Software standards

Had the first meeting this week to establish technology recommendations for the incoming 2004 freshmen. Most of the software recommendations look like they will remain the same. We are adding Mozilla this year, since it seems pretty stable (and cross-platform).

The one contentious issue was whether to recommend software firewalls (or, indeed, hardware firewalls) for the students. One suggestion was ZoneAlarm, but there were several others (e.g., Norton). Those not in favor of these utilities suggested that they would be too difficult to understand and use for the average student, and that those who were most vulnerable would be the most likely to disable or never install the firewall.

Do any of the loyal readers have experience or opinions on this, esp. in the context of other campuses? Comments or email would be most welcome.

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2 Comments

  1. Posted 11/7/2003 at 3:38 am | Permalink

    I don’t think new students get any of this kind of advice in the Netherlands, but then again, we don’t have a campus system, so students are living ‘on their own’ throughout the cities where they study.

    With regard to firewalls: A hardware router with NAT and some firewalling capabilities can run without any user knowledge once set up. The snag here of course is setting it up…

    ZoneAlarm or Norton generally come with sensible presets, but always seem to need a little tweaking. ZoneAlarm IMO has the simplest way to add new programs to the allowed list, but it’s also easiest to not think and quickly add programs to the allowed list that should not be there.

    But, let’s rephrase the general problem like this: despite the students’ own responsibilities in this matter, should the university not do everything it can to protect its students computers, when the result can be a campus full of zombified computers on a really fast network that can be put to such uses as spam relays, pr0n servers, or DDOSing?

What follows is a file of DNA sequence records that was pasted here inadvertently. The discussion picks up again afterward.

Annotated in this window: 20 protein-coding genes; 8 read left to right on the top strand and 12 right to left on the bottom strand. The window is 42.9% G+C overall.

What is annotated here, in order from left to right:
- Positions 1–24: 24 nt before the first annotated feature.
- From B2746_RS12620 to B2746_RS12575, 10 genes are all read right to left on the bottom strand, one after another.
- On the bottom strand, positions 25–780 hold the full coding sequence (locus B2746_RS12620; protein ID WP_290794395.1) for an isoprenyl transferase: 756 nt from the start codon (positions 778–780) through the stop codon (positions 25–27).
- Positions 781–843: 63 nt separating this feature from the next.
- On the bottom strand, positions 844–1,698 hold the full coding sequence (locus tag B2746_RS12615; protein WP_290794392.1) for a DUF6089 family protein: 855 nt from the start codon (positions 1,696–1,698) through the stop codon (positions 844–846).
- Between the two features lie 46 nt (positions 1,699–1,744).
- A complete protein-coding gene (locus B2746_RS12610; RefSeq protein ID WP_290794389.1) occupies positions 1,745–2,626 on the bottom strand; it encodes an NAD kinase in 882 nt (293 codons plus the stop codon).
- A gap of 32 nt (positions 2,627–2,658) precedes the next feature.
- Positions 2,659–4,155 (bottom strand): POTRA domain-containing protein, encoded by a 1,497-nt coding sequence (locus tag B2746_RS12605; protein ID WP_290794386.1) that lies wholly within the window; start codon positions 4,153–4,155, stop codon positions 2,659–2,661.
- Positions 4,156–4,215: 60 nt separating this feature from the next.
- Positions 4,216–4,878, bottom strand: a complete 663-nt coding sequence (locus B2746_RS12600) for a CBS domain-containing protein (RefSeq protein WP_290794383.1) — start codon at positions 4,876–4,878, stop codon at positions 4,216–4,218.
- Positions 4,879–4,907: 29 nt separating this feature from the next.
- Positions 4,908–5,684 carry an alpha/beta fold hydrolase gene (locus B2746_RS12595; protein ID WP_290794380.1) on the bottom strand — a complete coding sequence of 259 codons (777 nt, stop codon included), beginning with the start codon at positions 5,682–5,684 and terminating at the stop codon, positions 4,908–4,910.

I’d say that the sooner students develop safe computing habits, like using strong(er) passwords and being aware what information you leave where, the better. Getting them to use ZoneAlarm seems a minor issue if you take the big picture. Of course, the IT support staff might initially see only more work for them…

  2. Posted 11/7/2003 at 6:33 pm | Permalink

    Most of our students also live off-campus, which is part of the reason we make these recommendations. I have to say, it seems kind of silly in the long run. Nonetheless, many students come to campus toting the cast-offs from their parents from several years ago, and they simply don’t do well with some of the software they are asked to run.

    On the software side, we put a CD in their hands at the beginning of the semester with pre-configured bits of free and licensed software to get them rolling. We roll our own linux distribution, based on RH, as well.

    The is the first year we have thought about the firewall issue: there was a focus last year on the dangers of P2P trojans. I think we want to recommend and even provide some kind of software solution, but one of the members put it this way: considering the expense of buying every student a router with a basic firewall vs. paying for the increased hours at the help desk, introducing the “free” ZoneAlarm could literally cost hundreds of thousands of dollars, and as you note, it’s only as good as its users.

    Of course, we are trying to educate the students about security, and there is a serious effort in this direction. But while many of them are OK with “download AdAware and run it,” few have even a rudimentary idea of what a firewall is or what it does.

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